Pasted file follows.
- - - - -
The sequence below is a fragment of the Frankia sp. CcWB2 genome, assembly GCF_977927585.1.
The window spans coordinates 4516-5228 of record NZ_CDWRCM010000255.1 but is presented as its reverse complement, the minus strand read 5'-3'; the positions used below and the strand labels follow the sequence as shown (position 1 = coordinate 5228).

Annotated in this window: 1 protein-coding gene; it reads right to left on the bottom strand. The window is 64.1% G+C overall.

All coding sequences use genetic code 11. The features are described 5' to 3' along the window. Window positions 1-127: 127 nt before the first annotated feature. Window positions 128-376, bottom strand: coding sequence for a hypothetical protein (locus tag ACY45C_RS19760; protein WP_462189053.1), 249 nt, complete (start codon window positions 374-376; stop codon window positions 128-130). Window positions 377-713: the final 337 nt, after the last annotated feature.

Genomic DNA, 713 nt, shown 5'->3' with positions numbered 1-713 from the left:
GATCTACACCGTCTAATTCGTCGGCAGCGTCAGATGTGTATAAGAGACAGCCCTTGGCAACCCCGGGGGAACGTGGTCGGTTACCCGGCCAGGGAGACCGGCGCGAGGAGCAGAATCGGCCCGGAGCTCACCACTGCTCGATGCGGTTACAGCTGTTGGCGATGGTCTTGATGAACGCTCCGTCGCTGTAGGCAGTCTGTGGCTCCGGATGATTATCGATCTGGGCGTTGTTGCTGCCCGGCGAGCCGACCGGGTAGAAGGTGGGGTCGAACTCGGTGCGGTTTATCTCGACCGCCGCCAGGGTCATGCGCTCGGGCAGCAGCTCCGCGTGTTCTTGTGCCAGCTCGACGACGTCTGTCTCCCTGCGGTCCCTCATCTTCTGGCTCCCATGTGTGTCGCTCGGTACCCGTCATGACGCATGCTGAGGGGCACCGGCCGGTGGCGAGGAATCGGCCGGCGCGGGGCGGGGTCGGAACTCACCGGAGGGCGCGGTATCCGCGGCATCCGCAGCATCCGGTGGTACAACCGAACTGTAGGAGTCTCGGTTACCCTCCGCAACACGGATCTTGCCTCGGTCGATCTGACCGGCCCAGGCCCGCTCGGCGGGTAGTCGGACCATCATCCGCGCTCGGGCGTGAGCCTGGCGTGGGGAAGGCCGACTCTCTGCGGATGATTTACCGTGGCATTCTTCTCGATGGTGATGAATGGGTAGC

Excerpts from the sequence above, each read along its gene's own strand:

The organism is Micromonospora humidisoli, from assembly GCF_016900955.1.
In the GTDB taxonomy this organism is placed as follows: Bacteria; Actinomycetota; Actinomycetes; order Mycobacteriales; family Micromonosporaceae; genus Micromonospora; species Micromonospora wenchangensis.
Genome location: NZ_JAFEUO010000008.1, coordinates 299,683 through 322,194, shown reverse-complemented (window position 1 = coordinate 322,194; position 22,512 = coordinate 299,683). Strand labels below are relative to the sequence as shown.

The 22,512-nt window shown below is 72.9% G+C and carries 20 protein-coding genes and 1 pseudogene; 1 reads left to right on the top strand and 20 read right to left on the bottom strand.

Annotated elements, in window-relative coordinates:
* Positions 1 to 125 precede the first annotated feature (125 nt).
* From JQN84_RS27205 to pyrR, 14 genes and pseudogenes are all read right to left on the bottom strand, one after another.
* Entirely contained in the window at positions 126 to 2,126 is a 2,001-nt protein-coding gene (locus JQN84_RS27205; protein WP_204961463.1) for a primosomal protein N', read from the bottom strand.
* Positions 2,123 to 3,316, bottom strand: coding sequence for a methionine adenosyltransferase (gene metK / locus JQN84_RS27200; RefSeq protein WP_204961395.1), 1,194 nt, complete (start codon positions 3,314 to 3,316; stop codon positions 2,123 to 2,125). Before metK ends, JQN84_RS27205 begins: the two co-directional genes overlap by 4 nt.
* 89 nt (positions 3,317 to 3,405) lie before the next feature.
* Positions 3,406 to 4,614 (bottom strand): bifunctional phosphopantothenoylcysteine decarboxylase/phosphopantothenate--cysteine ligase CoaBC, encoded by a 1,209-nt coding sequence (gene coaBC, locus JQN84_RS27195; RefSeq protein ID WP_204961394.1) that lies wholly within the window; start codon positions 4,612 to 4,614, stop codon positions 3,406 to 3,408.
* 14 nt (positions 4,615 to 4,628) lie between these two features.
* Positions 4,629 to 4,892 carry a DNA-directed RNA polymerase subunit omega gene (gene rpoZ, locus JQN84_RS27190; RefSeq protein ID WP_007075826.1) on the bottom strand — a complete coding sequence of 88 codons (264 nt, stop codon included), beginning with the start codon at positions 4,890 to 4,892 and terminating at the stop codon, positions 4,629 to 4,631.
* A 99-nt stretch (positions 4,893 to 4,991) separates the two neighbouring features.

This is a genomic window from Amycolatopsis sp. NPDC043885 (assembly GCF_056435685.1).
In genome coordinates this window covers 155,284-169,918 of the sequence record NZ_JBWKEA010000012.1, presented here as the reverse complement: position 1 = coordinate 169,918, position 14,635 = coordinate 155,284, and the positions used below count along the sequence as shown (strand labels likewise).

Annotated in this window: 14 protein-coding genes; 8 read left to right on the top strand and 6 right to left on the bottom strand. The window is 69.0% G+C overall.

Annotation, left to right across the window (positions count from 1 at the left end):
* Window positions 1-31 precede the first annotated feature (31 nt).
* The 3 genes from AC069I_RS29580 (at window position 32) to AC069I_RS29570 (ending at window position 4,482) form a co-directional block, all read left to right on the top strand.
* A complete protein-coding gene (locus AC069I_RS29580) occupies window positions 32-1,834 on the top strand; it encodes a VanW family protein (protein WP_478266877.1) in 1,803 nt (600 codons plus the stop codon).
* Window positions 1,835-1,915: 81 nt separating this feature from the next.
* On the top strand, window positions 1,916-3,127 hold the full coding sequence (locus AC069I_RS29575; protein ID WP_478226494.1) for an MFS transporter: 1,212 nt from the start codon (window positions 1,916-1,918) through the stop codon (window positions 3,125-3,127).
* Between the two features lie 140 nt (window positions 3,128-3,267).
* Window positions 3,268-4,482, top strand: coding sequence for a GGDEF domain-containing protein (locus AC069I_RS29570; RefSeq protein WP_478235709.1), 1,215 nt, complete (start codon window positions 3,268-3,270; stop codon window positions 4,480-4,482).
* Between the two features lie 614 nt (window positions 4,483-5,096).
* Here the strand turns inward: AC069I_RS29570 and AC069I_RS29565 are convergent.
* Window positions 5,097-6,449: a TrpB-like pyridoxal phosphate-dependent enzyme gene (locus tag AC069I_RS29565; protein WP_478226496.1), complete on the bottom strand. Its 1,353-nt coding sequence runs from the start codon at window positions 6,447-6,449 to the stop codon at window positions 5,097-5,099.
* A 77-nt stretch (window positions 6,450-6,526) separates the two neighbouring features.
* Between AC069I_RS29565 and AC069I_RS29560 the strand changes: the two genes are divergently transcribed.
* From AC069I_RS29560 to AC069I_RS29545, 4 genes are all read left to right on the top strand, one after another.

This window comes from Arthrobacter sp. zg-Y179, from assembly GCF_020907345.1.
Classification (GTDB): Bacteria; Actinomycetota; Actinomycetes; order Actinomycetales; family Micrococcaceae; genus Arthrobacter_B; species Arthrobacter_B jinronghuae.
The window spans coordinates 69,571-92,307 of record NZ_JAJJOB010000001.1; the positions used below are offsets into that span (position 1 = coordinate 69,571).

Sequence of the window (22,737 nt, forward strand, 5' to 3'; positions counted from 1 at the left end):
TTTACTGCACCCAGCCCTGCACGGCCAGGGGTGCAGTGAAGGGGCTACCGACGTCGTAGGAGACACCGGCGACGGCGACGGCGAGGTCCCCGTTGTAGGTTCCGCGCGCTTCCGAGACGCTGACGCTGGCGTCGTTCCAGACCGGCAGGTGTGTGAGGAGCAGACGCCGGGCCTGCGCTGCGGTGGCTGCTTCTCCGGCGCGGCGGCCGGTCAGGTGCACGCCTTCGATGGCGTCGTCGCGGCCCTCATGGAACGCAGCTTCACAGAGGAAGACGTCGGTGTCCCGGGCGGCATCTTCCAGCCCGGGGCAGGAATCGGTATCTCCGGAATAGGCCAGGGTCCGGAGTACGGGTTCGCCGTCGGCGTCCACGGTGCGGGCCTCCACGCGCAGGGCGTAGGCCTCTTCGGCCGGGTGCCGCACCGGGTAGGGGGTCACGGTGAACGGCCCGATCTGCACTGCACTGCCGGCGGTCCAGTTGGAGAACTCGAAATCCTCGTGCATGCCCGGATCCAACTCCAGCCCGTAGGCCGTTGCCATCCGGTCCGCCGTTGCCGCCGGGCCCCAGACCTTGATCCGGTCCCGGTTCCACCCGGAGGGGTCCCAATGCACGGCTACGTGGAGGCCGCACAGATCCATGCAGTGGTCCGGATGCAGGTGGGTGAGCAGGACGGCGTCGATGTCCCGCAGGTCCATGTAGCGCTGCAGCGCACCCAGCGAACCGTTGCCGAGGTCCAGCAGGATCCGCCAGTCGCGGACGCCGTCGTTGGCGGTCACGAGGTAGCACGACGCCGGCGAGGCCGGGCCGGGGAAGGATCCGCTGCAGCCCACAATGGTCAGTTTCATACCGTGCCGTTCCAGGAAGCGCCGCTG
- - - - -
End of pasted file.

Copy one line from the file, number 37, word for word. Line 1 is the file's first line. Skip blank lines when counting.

* Between AC069I_RS29565 and AC069I_RS29560 the strand changes: the two genes are divergently transcribed.